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Diabetes Alert: Sugary drinks more harmful than sugary foods, says BMJ Meta-analysis

Diabetes Alert: Sugary drinks more harmful than sugary foods, says BMJ Meta-analysis

Sugary Drinks are more dangerous than sugary foods and have a higher risk of type 2 diabetes than most other foods containing fructose, a naturally occurring sugary, a recent review and meta-analysis published recently in BMJ has revealed

Publishing a Systematic review of 155 studies done in the past, Dr John Sievenpiper, at  St. Michael’s Hospital in Toronto, Canada and colleagues have found that Sugary drinks are more harmful than sugary foods for causing diabetes.

The findings of the study suggest that fruit and other foods containing fructose seem to have no harmful effect on blood glucose levels, while sweetened drinks and some other foods that add excess “nutrient poor” energy to diets may have harmful effects. Therefore researchers feel that strategies to cut sweetened drink consumption could be useful.

“These findings might help guide recommendations on important food sources of fructose in the prevention and management of diabetes,” said Dr John Sievenpiper, the study’s lead author and a researcher in the Clinical Nutrition and Risk Factor Modification Centre of St. Michael’s Hospital in Toronto, Canada. “But the level of evidence is low and more high-quality studies are needed.”

Fructose occurs naturally in a range of foods, including whole fruits and vegetables, natural fruit juices and honey. It is also added to foods, such as soft drinks, breakfast cereals, baked goods, sweets, and desserts as ‘free sugars’.There is increasing evidence suggests that fructose could be particularly harmful to health.

In the study, the researchers analysed the results of 155 studies that assessed the effect of different food sources of fructose sugars on blood glucose levels in people with and without diabetes monitored for up to 12 weeks. The results were based on four study designs: substitution (comparing sugars with other carbohydrates), addition (energy from sugars added to diet), subtraction (energy from sugars removed from diet), or ad libitum. The outcomes were glycated haemoglobin or HbA1c, fasting glucose, and fasting insulin.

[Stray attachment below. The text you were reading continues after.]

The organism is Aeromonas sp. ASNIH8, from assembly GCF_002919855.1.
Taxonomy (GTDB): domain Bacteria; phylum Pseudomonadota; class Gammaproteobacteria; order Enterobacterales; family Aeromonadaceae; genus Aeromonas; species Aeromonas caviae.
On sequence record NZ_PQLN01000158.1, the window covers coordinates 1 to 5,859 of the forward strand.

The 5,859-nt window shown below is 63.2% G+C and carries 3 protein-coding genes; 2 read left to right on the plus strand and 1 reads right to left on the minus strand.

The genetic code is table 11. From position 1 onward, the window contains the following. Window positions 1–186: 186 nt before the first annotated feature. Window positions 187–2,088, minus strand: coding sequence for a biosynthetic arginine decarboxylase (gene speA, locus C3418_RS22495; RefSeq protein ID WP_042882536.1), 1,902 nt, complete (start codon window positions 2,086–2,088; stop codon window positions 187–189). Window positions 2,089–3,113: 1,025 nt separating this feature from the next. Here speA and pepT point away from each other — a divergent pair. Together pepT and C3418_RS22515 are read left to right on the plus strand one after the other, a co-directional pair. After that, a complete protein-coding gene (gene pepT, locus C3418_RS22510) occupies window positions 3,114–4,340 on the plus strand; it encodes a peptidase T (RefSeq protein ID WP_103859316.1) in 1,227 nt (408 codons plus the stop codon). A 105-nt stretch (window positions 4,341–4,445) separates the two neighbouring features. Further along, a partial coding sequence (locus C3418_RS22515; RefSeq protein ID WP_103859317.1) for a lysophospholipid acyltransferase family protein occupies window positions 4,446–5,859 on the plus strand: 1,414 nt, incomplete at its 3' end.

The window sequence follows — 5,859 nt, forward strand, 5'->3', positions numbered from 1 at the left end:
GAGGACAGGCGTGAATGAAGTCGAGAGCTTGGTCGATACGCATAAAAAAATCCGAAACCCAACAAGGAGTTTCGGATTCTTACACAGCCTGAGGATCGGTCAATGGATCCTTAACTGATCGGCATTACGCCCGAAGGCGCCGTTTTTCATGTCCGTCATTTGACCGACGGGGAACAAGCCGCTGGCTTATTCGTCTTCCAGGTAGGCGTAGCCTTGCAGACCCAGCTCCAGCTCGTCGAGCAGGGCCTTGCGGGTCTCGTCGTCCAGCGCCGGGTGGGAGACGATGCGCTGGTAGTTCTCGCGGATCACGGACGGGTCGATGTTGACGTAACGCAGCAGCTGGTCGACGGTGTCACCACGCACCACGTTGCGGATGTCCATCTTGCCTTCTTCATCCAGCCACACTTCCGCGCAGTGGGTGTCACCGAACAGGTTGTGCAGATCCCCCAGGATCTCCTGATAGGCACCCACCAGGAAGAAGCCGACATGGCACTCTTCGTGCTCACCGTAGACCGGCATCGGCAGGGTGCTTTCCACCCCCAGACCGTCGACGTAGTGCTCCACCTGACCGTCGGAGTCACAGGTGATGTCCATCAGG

The studies were also assessed for bias and certainty of evidence and overall, no serious risk of bias was detected, but the certainty of evidence was low.

The results show that most foods containing fructose sugars do not have a harmful effect on blood glucose levels when these foods do not provide excess calories. However, a harmful effect was seen on fasting insulin in some studies.

Current dietary guidelines recommend reducing free sugars, especially fructose from sweetened beverages, but it is unclear whether this holds for all food sources of these sugars.

Analysis of specific foods suggest that fruit and fruit juice when these foods do not provide excess calories may have beneficial effects on blood glucose and insulin control, especially in people with diabetes, whereas several foods that add excess “nutrient poor” energy to the diet, especially sweetened drinks and fruit juice, seem to have harmful effects.

The low glycaemic index (GI) of fructose compared with other carbohydrates, and higher fibre content of fruit may help explain the improvements in blood glucose levels, by slowing down the release of sugars, say the researchers.

There were limitations to the study such as small sample sizes, short follow-up periods, and a limited variety of foods in some studies. The researcher concluded: “Until more information is available, public health professionals should be aware that harmful effects of fructose sugars on blood glucose seem to be mediated by energy and food source.”

You can read the study by clicking on the following link:

Source: Press Release

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